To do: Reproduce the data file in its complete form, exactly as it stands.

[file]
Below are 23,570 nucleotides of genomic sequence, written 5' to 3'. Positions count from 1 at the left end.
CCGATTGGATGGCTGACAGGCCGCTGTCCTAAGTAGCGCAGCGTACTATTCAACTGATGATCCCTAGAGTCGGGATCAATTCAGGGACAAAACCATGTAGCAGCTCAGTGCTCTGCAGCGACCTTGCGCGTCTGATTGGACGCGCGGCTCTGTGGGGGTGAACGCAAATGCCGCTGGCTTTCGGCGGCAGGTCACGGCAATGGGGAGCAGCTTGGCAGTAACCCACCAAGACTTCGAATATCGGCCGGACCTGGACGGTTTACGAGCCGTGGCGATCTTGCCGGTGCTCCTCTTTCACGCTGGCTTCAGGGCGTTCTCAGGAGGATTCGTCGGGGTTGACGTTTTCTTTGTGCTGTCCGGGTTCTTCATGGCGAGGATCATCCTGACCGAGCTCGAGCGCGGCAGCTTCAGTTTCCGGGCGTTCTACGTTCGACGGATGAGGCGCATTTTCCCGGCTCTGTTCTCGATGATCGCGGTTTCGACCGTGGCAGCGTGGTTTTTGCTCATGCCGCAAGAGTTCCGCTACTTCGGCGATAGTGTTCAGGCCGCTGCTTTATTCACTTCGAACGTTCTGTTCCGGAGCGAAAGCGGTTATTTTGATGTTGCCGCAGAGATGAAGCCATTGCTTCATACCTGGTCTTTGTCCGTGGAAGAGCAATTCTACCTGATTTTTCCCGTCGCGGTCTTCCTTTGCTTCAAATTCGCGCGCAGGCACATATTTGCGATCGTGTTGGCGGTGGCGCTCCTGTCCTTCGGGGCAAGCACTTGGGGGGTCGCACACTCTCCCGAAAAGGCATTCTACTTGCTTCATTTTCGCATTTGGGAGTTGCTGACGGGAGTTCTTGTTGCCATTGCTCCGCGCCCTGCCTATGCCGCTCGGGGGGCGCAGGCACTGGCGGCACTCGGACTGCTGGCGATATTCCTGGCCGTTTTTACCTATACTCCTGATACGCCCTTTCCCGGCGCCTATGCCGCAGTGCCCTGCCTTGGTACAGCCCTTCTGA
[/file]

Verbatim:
Below are 23,570 nucleotides of genomic sequence, written 5' to 3'. Positions count from 1 at the left end.
CCGATTGGATGGCTGACAGGCCGCTGTCCTAAGTAGCGCAGCGTACTATTCAACTGATGATCCCTAGAGTCGGGATCAATTCAGGGACAAAACCATGTAGCAGCTCAGTGCTCTGCAGCGACCTTGCGCGTCTGATTGGACGCGCGGCTCTGTGGGGGTGAACGCAAATGCCGCTGGCTTTCGGCGGCAGGTCACGGCAATGGGGAGCAGCTTGGCAGTAACCCACCAAGACTTCGAATATCGGCCGGACCTGGACGGTTTACGAGCCGTGGCGATCTTGCCGGTGCTCCTCTTTCACGCTGGCTTCAGGGCGTTCTCAGGAGGATTCGTCGGGGTTGACGTTTTCTTTGTGCTGTCCGGGTTCTTCATGGCGAGGATCATCCTGACCGAGCTCGAGCGCGGCAGCTTCAGTTTCCGGGCGTTCTACGTTCGACGGATGAGGCGCATTTTCCCGGCTCTGTTCTCGATGATCGCGGTTTCGACCGTGGCAGCGTGGTTTTTGCTCATGCCGCAAGAGTTCCGCTACTTCGGCGATAGTGTTCAGGCCGCTGCTTTATTCACTTCGAACGTTCTGTTCCGGAGCGAAAGCGGTTATTTTGATGTTGCCGCAGAGATGAAGCCATTGCTTCATACCTGGTCTTTGTCCGTGGAAGAGCAATTCTACCTGATTTTTCCCGTCGCGGTCTTCCTTTGCTTCAAATTCGCGCGCAGGCACATATTTGCGATCGTGTTGGCGGTGGCGCTCCTGTCCTTCGGGGCAAGCACTTGGGGGGTCGCACACTCTCCCGAAAAGGCATTCTACTTGCTTCATTTTCGCATTTGGGAGTTGCTGACGGGAGTTCTTGTTGCCATTGCTCCGCGCCCTGCCTATGCCGCTCGGGGGGCGCAGGCACTGGCGGCACTCGGACTGCTGGCGATATTCCTGGCCGTTTTTACCTATACTCCTGATACGCCCTTTCCCGGCGCCTATGCCGCAGTGCCCTGCCTTGGTACAGCCCTTCTGA